It’s been almost a decade since global companies pledged to slow climate change by purging deforestation from their supply chains, and those pledges have led to unprecedented transparency and accountability in the way companies produce, procure, and process key commodities. Leaders meeting at the World Economic Forum’s Annual Meeting have a unique opportunity to kick the process into overdrive. Will they?
19 January 2019 | In his 1974 book Zen in the Art of Motorcycle Maintenance, the late American philosopher Robert Persig described periods of experimentation and exploration that he called “lateral drift”, where progress seems to freeze, but which in reality set the stage for periods of fervent activity.
Something similar has been happening in the global effort to reverse climate change by ending deforestation, which generates about 20 percent of all greenhouse gasses. Ending deforestation would flip the world’s forests from being net carbon emitters to being massive carbon sinks, but the “Zero-Deforestation Supply Chain Movement,” which I’ll explain in a moment, has been in a state of lateral drift for nearly a decade.
Next week’s Annual Meeting of the World Economic Forum (WEF) could help propel the movement into a new period of fervent activity that not only helps to reverse climate change, but improves the lievelihoods of hundreds of millions of farmers around the world.
To understand why, you need some background.
The Zero-Deforestation Supply Chain Movement emerged almost ten years ago, when hundreds of leading companies pledged to reduce their impact on forests by changing the way they produce, procure, and process commodities. Since then, scores of companies have dramatically reduced their individual impact on forests, but overall rates of deforestation are continuing to rise as bad actors step into forests that more sustainably-minded organizations have spared.
Although it hasn’t slowed deforestation nearly as much as proponents hoped it would, the supply chain movement has completely restructured the global supply chains that bring us cattle, soy, palm oil and pulp & paper – the “big four” commodities responsible for most of the world’s deforestation.
As a result, it’s easier than ever to differentiate between leaders and laggards, and to reward the leaders while either purging or improving the laggards.
We have, in other words, all the tools we need to end deforestation and reverse climate change, while the WEF’s most recent Global Risks Report shows that Business leaders recognize climate change as the single greatest threat to prosperity and world peace.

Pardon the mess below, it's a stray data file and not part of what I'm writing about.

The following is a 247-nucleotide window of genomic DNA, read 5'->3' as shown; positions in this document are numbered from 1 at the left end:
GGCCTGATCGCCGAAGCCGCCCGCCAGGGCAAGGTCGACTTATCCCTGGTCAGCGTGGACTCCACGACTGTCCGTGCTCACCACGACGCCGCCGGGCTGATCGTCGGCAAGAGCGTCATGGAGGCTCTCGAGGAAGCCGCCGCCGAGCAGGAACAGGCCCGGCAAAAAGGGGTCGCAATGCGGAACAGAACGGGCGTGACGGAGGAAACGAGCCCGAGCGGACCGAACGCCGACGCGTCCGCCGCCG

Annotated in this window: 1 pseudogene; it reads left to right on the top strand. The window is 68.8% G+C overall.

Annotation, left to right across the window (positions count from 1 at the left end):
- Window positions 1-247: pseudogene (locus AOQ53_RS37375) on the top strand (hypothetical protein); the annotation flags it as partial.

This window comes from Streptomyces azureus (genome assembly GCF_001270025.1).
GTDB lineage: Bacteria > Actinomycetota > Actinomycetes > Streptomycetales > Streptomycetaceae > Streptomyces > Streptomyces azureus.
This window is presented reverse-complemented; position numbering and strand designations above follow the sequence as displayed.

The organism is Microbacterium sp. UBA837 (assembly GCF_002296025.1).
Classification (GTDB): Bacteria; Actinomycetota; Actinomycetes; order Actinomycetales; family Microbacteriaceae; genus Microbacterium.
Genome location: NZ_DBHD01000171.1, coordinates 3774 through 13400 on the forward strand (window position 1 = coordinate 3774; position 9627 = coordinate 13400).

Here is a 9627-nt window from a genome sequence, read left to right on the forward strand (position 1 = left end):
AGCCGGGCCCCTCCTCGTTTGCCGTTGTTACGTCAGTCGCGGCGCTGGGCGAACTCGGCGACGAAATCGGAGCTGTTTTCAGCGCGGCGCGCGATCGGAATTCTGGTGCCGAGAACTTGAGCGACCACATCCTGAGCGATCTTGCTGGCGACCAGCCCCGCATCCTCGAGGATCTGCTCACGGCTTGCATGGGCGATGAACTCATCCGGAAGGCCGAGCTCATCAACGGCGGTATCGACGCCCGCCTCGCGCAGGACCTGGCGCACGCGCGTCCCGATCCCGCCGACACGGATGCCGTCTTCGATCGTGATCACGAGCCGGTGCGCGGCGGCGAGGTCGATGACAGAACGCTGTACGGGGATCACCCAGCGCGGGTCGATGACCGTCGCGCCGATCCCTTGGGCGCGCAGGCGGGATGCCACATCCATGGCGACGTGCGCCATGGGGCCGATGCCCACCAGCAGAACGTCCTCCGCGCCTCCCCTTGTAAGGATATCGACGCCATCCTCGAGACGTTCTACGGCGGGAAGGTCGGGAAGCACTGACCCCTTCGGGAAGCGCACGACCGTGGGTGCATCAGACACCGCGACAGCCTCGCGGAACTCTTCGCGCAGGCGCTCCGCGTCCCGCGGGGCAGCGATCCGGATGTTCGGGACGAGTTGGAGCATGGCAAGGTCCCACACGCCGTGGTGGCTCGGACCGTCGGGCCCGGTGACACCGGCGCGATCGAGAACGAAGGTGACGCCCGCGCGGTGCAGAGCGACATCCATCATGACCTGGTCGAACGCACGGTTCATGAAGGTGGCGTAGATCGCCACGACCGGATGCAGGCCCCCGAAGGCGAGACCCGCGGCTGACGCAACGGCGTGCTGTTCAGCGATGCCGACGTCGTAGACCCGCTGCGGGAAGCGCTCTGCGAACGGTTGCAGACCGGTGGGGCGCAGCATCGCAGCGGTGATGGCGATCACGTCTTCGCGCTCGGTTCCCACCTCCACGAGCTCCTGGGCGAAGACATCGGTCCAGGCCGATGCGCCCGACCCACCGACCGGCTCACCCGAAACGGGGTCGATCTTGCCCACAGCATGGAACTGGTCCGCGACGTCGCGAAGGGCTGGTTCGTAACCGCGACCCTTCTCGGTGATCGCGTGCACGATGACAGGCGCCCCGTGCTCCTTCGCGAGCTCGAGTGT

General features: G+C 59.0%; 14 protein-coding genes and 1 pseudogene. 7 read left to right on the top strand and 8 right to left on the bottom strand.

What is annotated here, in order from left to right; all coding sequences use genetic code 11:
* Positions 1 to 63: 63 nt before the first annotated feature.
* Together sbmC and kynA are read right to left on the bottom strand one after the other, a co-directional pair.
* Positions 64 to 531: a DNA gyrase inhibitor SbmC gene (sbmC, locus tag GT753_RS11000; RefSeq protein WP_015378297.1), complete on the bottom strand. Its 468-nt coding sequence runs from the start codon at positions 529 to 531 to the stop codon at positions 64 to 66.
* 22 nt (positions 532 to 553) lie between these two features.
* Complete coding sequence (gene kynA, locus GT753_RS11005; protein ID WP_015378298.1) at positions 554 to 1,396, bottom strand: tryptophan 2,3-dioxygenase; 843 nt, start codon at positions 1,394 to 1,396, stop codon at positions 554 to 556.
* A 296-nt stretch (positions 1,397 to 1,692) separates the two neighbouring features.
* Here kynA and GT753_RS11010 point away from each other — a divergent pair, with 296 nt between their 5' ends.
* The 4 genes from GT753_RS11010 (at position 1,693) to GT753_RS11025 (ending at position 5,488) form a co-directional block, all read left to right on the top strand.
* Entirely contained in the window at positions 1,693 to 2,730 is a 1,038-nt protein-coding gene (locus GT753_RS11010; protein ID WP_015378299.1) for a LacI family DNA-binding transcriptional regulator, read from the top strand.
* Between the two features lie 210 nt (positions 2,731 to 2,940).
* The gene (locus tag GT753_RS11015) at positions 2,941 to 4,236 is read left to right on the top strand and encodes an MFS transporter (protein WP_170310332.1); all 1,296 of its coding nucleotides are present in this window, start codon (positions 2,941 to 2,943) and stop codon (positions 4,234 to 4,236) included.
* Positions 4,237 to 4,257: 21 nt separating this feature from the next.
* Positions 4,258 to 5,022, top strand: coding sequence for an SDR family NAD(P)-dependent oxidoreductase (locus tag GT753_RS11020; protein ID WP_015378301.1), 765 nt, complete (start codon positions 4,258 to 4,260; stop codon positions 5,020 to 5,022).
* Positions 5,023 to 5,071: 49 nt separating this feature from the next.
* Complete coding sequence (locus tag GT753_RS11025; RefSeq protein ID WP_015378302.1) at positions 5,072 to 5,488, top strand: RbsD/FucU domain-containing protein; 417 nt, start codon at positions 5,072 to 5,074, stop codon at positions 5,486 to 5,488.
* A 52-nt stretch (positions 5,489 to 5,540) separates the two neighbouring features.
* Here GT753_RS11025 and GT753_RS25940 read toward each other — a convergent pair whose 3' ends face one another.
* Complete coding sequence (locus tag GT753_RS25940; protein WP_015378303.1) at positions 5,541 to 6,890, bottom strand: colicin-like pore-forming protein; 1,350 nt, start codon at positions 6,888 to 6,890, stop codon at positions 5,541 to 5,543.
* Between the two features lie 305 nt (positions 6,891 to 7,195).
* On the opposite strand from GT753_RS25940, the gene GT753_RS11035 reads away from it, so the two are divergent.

They also have the clout to address it.
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Brief History of the Supply Chain Movement
The supply chain movement began germinating after the 1992 Earth Summit in Rio de Janeiro, where it became clear that deforestation was generating a massive amount of the world’s greenhouse gasses. In 1993, the Forest Stewardship Council (FSC) emerged to promote sustainable pulp & paper harvesting, but deforestation continued to surge as forests were cleared to meet our ravenous appetites for other commodities.
Responses varied from commodity-to-commodity and region-to-region. Palm oil, for example, was the main driver in Malaysia and Indonesia, where a consortium of NGOs and industry groups formed the Roundtable on Sustainable Palm Oil (RSPO) in 2004 to promote sustainable palm oil. Cattle and soy were the drivers in the Amazon region, where NGOs took a more aggressive approach. In 2006, NGOs pressured consumer-facing companies in the United States and Europe, as well as exporters in Brazil, to sign a Soy Moratorium that ended purchases of soy from farmers who’d recently chopped forest to expand production. In 2009, Greenpeace began outing consumer-facing companies that purchased deforestation-related cattle products from the Amazon region.
Large-Scale Pledges to End Deforestation
The first large-scale deforestation commitment came in 2010, when the 400 companies comprising the Consumer Goods Forum (CGF) passed a resolution to achieve zero net deforestation within their supply chains by 2020. The companies quickly realized they couldn’t achieve the goals without broader support from governments and NGOs, so CGF and the US government launched the Tropical Forest Alliance in 2012 to include these sectors, and eventually christened it “TFA2020” to emphasize the target year.
In 2014, UN General Secretary Ban Ki Moon launched the New York Declaration on Forests, which is a cluster of ten pledges to cut the global rate of deforestation in half by 2020, and to end it by 2030 while restoring hundreds of millions of acres of degraded land.